•           Wisconsin’s fertile upland soils are well suited for alfalfa production, helping to feed  1.26 million dairy cows.

•           Each year, Wisconsin growers harvest more than 1.8 million Christmas trees

•           Dairy cows in the U.S. eat more than 800 million bushels of corn. Livestock eat an additional 1.1 billion bushels in the form of distillers dried grains from ethanol production.

•           Wisconsin chicken farms produce 1.35 billion eggs.

•           Wisconsin cheese makers produce more than 650 different varieties, types and styles of cheese.

•           State mink producers produce 886,000 pelts each year – tops in the nation.

•           Sale of cattle and calves account for $726 million in farm income annually.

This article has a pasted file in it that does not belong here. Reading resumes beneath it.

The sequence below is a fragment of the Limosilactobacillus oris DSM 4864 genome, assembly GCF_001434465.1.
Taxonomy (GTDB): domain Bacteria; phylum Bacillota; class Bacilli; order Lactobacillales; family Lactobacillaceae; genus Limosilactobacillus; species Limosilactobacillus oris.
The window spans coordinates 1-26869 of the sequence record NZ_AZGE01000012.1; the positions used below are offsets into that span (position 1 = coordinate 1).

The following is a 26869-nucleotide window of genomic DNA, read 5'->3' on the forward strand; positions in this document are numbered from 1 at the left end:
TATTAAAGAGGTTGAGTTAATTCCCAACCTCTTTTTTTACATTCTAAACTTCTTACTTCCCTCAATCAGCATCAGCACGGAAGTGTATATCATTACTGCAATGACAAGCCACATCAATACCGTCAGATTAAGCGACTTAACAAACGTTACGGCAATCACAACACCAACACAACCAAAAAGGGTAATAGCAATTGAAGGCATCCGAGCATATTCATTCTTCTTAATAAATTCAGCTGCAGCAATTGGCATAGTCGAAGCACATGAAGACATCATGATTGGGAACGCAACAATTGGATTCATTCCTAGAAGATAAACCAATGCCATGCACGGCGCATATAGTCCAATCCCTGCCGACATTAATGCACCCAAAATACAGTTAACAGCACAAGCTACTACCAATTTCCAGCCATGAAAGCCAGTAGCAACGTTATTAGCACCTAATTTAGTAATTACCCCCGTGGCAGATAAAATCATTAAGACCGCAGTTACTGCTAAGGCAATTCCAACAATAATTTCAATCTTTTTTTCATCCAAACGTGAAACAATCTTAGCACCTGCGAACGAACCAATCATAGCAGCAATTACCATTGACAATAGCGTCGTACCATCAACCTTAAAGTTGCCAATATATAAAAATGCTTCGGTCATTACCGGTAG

•           Wisconsin ranks #1 in dairy goats with 46,000 head.

•           Dairy accounts for nearly 40% of all Wisconsin agriculture jobs, employing 146,200 people in the state.

•           Wisconsin leads the nation in both the number and diversity of dairy farms. Our 13,000 dairy farms include rotational grazing operations, organic producers, and conventional dairy operations of all sizes.

•           Wisconsin leads the nation in the number of on-farm bio-energy systems with 31 methane digesters installed and more planned. Methane digesters are being used on farms to turn manure into renewable bio-energy. Using this technology, five cows can provide enough power for an average size home, 24 hours a day, 7 days a week.

•           The average farm size in Wisconsin is 195 acres.

•           Wisconsin’s agriculture industry generates $59.16 billion in economic activity annually.

•           Over 99% of Wisconsin’s farms are family-owned.

•           More than 353,991 Wisconsin citizens, 10% of our workforce, rely directly on agriculture for their jobs.

Watch for more information from ARC on our web site regarding the meeting.